"When Women Get Stuck, Corporate America Gets Stuck." This was the title of a recent Sheryl Sandberg op-ed on the state of female representation in the upper echelon of US companies, and I could not agree more. Following a study conducted by LeanIn.org and McKinsey & Co entitled "Women in the Workplace 2015", the commentary was flush with statistics on the "ambition gap" between men and women. After reading it. I began to wonder if the inverse of Sheryl's statement holds true. That is, if corporate America gets stuck, are women necessarily stuck as well? I would argue, no.
Women who aspire to hold leadership positions can exercise far greater control over career outcomes than they realize. While companies still have a long way to go in fostering diversity at the highest levels of management, the reality is there is never enough time in a boss' day to make you his/her highest priority. That task will always be left to you.
My professional journey to the CEO's office, while specific to the world of banking, has armed me with insights that are applicable to all women aspiring to positions of leadership and authority.
Have Passion for Your Industry.
Leaders need to have a heartfelt enthusiasm about their profession and its place in society. This energy will fuel your desire to gain as much insight and experience in the industry as possible, positioning you as driven and forward-looking, both key qualities in a leader. Banking has always been my passion. Pillars of their communities, banks help local economies to grow and residents to thrive. Locate a similar drive inside of yourself and let it propel you forwards.
There Are "Must Have" Job Positions.
Women often gravitate to (or are steered towards) staff roles such as Human Resources, Legal and Marketing. While these are important roles that require strong interpersonal and diplomatic skills, they often don't provide the relevant job experience required to be CEO. Entering the C-Suite requires a deep understanding of concepts like profit dynamics and shareholder value. Therefore, "must have" jobs should expose you to critical aspects of a business such as finance, operations, managing P&L statements and interfacing directly with clients. I left a comfortable product management position to run a national consumer lending business, where I gained firsthand experience managing large teams of people, executing business plans and delivering financial results. Implied in this approach is the willingness to try new things within an organization, make lateral moves and sacrifice a potential short-term promotion for the bigger prize later on!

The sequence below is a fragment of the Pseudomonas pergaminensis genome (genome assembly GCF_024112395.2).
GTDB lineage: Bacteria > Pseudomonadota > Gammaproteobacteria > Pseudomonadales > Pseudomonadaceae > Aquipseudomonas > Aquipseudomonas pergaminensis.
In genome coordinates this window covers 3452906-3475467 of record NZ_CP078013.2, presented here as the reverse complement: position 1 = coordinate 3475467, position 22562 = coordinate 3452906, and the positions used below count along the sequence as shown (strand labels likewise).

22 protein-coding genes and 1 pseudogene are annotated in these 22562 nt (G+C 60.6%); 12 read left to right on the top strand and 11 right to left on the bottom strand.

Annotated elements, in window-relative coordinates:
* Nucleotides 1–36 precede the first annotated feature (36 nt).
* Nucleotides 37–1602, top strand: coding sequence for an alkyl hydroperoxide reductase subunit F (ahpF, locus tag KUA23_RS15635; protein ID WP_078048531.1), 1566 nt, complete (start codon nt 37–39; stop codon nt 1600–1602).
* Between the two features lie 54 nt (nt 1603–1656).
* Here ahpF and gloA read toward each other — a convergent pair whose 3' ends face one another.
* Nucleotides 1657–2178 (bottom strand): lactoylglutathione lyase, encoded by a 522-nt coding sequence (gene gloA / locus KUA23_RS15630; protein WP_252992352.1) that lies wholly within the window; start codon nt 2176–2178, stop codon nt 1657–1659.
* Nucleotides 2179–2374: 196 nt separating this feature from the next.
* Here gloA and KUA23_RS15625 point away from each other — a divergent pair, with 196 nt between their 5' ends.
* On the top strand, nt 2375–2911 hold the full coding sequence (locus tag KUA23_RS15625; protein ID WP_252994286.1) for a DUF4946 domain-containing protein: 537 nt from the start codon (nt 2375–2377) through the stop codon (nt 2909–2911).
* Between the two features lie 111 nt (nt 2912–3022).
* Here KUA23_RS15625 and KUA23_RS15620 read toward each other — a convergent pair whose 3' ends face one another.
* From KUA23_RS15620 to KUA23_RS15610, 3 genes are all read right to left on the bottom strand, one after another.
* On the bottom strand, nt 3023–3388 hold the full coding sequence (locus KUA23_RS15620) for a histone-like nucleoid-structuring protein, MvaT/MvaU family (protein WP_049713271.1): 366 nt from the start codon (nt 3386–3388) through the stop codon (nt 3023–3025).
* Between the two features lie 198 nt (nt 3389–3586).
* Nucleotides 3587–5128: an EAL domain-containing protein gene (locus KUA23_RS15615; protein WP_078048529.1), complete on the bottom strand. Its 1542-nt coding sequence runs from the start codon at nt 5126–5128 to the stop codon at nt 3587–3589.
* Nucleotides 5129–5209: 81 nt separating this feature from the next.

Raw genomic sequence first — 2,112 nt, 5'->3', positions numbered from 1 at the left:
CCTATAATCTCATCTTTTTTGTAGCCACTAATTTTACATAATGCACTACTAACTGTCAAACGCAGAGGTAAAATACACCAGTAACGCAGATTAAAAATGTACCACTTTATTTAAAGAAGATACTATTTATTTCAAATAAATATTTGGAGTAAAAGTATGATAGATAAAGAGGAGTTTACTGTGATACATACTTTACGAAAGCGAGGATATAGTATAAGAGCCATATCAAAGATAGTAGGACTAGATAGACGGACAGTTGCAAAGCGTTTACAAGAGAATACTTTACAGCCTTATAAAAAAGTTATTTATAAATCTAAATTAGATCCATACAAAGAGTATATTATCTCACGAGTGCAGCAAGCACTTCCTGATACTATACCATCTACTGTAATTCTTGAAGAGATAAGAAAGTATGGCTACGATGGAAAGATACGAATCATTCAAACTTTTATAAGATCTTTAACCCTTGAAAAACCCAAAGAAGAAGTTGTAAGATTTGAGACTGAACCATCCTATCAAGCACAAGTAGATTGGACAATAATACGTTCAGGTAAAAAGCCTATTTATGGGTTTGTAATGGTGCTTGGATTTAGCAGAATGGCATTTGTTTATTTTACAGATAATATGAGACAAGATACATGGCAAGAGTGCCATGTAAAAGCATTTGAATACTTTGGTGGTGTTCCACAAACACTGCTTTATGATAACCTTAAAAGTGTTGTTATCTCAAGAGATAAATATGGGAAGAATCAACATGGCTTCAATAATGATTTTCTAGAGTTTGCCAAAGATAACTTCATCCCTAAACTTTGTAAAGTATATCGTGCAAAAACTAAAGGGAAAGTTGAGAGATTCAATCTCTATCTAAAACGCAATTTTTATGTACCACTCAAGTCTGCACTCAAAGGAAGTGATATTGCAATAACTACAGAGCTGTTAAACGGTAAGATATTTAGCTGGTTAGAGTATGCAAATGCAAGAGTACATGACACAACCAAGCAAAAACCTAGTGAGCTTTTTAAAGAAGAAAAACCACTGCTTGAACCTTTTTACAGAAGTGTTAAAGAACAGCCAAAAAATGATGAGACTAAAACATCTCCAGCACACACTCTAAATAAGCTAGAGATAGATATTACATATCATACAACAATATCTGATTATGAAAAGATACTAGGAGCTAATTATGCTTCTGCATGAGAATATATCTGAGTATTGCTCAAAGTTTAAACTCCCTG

Demonstrate The Ability To Lead.
The C-Suite demands exceptional leadership skills. Ask yourself, do you:
• Have a strong vision for the company?
• Surround yourself with proven, highly effective people?
• Foster a culture of collaboration and communication?
• Show a willingness to make tough decisions?
• Lead by example, operating with the highest level of integrity and honesty?
While not a guarantor of success, those who can answer yes to these five questions will find themselves among the most eligible of applicants for a C-Suite opening.
Seek Industry Exposure.
Garnering the respect and attention of your industry peers will enhance your stature inside and outside your own organization. Securing speaking engagements, publishing articles and joining trade organizations will not only earn you recognition outside of your organization's immediate sphere of influence, it will also help hone your public speaking skills, a prerequisite for any effective CEO.
Don't Try To Be "Male Like". Be Yourself.
In my early years in banking, I witnessed some very unproductive behavior. I saw women adopt more stereotypical male-like behaviors to help increase their chances of getting promoted. The resulting over-compensation resulted in more aggressive demeanors, unprofessional outmaneuvering of peers and even sacrificing their silk scarves for bow ties! It rang hollow, looked forced and failed to work. The diversity of talented women from different backgrounds ensures there is no one, single approach to achieve success in often male-dominant workplaces. However, I think one universal piece of advice is to be yourself. Women need to celebrate being women and value all they bring to the table. Be smart. Be accountable. Be approachable. Be You!
Manage Up - Ask.
So much of the exposure and success I had prior to becoming a bank CEO came as a result of terrific mentors. Building and sustaining a strong rapport with executive management is a critical part of advancement. This is called managing up: communicating your career aspirations to decision makers and garnering their support for rewarding job opportunities. Women often feel uncomfortable doing this as they fear it comes across as pushy and an overstepping of bounds. Many societal factors have contributed to this over time, but women everywhere need to embrace this notion of managing up. Some of my most successful employees were those who showed me they had the tenacity and leadership skills to ask for help and then delivered!
Now here is where I remind you of some simple truths: The road to the top is not easy, success does not come overnight and it takes active engagement and planning by Y-O-U! There are many career opportunities for young women just waiting to be seized, but it requires an active, not passive, approach.
In analyzing the findings generated by the LeanIn.org and McKinsey & Co conducted study, the Wall Street Journal's Nikki Waller and Joann Lublin observe that there is a "message for corporations: There's a lot of work to do, and it starts at the top". This is 100% correct, and I hope that future installments of this study will document positive change. But until that day, women should remain just as focused as ever on taking control of their professional futures.